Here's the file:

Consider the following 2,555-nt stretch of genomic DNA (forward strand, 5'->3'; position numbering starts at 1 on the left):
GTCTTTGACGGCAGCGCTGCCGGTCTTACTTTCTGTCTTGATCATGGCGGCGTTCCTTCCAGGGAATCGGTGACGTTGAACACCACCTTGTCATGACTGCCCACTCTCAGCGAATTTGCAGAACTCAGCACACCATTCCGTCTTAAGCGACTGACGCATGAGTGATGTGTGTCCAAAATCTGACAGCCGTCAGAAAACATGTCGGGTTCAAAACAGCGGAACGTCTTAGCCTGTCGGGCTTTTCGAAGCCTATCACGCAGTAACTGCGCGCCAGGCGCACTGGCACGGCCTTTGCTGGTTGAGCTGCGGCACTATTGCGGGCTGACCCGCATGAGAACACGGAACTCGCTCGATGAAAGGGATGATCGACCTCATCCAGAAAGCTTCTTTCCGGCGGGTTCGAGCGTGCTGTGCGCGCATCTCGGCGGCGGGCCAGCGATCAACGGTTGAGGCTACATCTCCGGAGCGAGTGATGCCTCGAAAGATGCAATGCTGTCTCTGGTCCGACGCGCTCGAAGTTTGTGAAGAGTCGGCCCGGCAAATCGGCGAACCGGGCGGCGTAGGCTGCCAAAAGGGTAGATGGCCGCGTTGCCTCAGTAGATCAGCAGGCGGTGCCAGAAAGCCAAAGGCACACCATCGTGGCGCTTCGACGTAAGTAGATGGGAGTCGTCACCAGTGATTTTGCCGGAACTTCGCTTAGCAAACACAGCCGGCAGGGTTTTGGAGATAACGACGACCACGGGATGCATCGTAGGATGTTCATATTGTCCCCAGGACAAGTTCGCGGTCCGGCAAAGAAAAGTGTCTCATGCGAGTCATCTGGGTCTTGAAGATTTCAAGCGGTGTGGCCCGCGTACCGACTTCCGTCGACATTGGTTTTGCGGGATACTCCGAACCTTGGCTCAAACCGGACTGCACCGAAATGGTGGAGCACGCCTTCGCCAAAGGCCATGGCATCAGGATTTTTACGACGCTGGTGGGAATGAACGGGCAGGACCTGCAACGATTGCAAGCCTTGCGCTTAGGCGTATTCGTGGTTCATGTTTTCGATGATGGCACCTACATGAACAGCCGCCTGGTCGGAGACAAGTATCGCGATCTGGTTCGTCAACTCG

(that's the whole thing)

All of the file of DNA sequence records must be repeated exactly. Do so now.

Consider the following 2,555-nt stretch of genomic DNA (forward strand, 5'->3'; position numbering starts at 1 on the left):
GTCTTTGACGGCAGCGCTGCCGGTCTTACTTTCTGTCTTGATCATGGCGGCGTTCCTTCCAGGGAATCGGTGACGTTGAACACCACCTTGTCATGACTGCCCACTCTCAGCGAATTTGCAGAACTCAGCACACCATTCCGTCTTAAGCGACTGACGCATGAGTGATGTGTGTCCAAAATCTGACAGCCGTCAGAAAACATGTCGGGTTCAAAACAGCGGAACGTCTTAGCCTGTCGGGCTTTTCGAAGCCTATCACGCAGTAACTGCGCGCCAGGCGCACTGGCACGGCCTTTGCTGGTTGAGCTGCGGCACTATTGCGGGCTGACCCGCATGAGAACACGGAACTCGCTCGATGAAAGGGATGATCGACCTCATCCAGAAAGCTTCTTTCCGGCGGGTTCGAGCGTGCTGTGCGCGCATCTCGGCGGCGGGCCAGCGATCAACGGTTGAGGCTACATCTCCGGAGCGAGTGATGCCTCGAAAGATGCAATGCTGTCTCTGGTCCGACGCGCTCGAAGTTTGTGAAGAGTCGGCCCGGCAAATCGGCGAACCGGGCGGCGTAGGCTGCCAAAAGGGTAGATGGCCGCGTTGCCTCAGTAGATCAGCAGGCGGTGCCAGAAAGCCAAAGGCACACCATCGTGGCGCTTCGACGTAAGTAGATGGGAGTCGTCACCAGTGATTTTGCCGGAACTTCGCTTAGCAAACACAGCCGGCAGGGTTTTGGAGATAACGACGACCACGGGATGCATCGTAGGATGTTCATATTGTCCCCAGGACAAGTTCGCGGTCCGGCAAAGAAAAGTGTCTCATGCGAGTCATCTGGGTCTTGAAGATTTCAAGCGGTGTGGCCCGCGTACCGACTTCCGTCGACATTGGTTTTGCGGGATACTCCGAACCTTGGCTCAAACCGGACTGCACCGAAATGGTGGAGCACGCCTTCGCCAAAGGCCATGGCATCAGGATTTTTACGACGCTGGTGGGAATGAACGGGCAGGACCTGCAACGATTGCAAGCCTTGCGCTTAGGCGTATTCGTGGTTCATGTTTTCGATGATGGCACCTACATGAACAGCCGCCTGGTCGGAGACAAGTATCGCGATCTGGTTCGTCAACTCG